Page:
"I am looking for a more direct way to communicate with people inside the agency. There is so much that goes on at headquarters and I want to be able to pull the curtain back on at least some of it and also explain what is going on with new initiatives. I anticipate updating the blog every week - I know, not as routine as many but it's hard even to find time to eat lunch."

Today's Ask the Administrator Answer, previous post

[Mike Griffin] "Finally, no, I do not read NASAWatch, or any other blog."

Editor's note: Gee Mike, you won't even read your own Deputy's blog?

Something To Fall Back On

Two bits, four bits, six bits, inertia - No joke: This Texans cheerleader works with NASA, Sports Illustrated

"Summer Williams is a Houston Texans cheerleader. She's also a rocket scientist. This is a true story. "Well," Williams said, "I don't actually use the term 'rocket scientist.' "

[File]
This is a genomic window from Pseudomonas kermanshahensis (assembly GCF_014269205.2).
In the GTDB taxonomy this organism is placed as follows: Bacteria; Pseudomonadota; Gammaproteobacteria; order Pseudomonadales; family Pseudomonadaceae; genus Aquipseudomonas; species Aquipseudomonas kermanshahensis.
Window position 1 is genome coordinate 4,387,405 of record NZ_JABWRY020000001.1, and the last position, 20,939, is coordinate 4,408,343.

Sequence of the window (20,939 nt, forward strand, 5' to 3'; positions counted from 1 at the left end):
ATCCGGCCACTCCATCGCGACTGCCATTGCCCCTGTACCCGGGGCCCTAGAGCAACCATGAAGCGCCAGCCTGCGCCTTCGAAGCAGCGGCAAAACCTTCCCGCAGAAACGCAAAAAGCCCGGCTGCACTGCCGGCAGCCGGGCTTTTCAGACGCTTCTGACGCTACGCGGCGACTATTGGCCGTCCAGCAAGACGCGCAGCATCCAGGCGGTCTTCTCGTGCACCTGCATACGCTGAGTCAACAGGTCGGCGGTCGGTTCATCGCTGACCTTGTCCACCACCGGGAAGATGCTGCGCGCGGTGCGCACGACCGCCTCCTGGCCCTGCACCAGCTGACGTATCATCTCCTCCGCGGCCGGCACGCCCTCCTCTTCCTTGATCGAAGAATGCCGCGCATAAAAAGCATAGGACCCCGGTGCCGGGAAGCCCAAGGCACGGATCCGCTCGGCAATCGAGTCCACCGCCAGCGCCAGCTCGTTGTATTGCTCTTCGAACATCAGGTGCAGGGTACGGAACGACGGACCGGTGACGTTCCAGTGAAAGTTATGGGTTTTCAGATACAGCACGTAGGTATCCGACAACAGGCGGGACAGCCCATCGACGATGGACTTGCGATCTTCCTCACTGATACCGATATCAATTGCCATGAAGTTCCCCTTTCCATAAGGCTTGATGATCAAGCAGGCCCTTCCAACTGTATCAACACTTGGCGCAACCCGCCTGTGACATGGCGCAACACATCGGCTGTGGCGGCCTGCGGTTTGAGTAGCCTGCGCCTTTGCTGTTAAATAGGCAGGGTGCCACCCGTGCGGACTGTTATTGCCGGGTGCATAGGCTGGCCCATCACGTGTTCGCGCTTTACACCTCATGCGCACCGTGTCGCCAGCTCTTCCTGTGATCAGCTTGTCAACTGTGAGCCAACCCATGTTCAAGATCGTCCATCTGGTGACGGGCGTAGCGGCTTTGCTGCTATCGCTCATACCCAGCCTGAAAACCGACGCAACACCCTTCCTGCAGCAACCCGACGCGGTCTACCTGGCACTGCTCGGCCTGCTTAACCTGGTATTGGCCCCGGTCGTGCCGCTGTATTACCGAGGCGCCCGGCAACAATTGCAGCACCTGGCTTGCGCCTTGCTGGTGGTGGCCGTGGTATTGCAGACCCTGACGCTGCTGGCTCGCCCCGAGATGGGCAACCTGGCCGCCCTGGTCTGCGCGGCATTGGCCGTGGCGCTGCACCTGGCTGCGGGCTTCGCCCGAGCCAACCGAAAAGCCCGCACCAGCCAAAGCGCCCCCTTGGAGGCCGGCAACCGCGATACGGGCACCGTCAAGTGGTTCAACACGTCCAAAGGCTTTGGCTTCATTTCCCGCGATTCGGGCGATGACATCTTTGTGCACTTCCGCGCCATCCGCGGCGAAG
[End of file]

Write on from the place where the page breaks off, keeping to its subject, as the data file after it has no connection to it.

Mission: Cultural, Times Picayune

"The room, which cost $875,000 and took seven months to design and build, is at the heart of the cultural and organizational changes at NASA that were demanded by the federal board that investigated the Columbia accident."

Editor's earlier note: $875K? Gee, I hope the chairs are nice and comfy.

OK, We're Listening

20 October 2004: Message from NASA HQ - Public Inquiries Management Office, NASA HQ

"As NASA plots new courses to the moon, Mars, and beyond, we must equally plot communications strategies to keep our public and international communities informed of NASA's missions and accomplishments. One strategy is the realignment of the Public Inquiries Management Office (PIMO) within the Office of Public Affairs. This realignment centralizes the agency's management of public inquiries, albeit the medium--paper mail, e-mail, and voice-mail communications. As NASA moves forward, it is paramount that we explain our missions, programs, and activities in such a way that engenders a positive image for the agency."